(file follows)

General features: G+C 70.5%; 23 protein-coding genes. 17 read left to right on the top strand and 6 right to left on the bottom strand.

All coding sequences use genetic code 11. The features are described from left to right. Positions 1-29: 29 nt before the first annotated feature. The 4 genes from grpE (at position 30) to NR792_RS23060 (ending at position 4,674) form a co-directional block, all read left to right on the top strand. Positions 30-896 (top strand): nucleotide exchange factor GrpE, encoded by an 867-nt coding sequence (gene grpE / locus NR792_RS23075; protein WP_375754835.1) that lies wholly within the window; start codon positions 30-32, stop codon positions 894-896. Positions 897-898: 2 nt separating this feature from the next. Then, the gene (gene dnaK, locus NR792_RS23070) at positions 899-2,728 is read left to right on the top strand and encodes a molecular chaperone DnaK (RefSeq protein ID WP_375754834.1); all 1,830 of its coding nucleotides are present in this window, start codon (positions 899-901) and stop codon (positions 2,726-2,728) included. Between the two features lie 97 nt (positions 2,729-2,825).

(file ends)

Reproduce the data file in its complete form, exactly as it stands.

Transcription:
General features: G+C 70.5%; 23 protein-coding genes. 17 read left to right on the top strand and 6 right to left on the bottom strand.

All coding sequences use genetic code 11. The features are described from left to right. Positions 1-29: 29 nt before the first annotated feature. The 4 genes from grpE (at position 30) to NR792_RS23060 (ending at position 4,674) form a co-directional block, all read left to right on the top strand. Positions 30-896 (top strand): nucleotide exchange factor GrpE, encoded by an 867-nt coding sequence (gene grpE / locus NR792_RS23075; protein WP_375754835.1) that lies wholly within the window; start codon positions 30-32, stop codon positions 894-896. Positions 897-898: 2 nt separating this feature from the next. Then, the gene (gene dnaK, locus NR792_RS23070) at positions 899-2,728 is read left to right on the top strand and encodes a molecular chaperone DnaK (RefSeq protein ID WP_375754834.1); all 1,830 of its coding nucleotides are present in this window, start codon (positions 899-901) and stop codon (positions 2,726-2,728) included. Between the two features lie 97 nt (positions 2,729-2,825).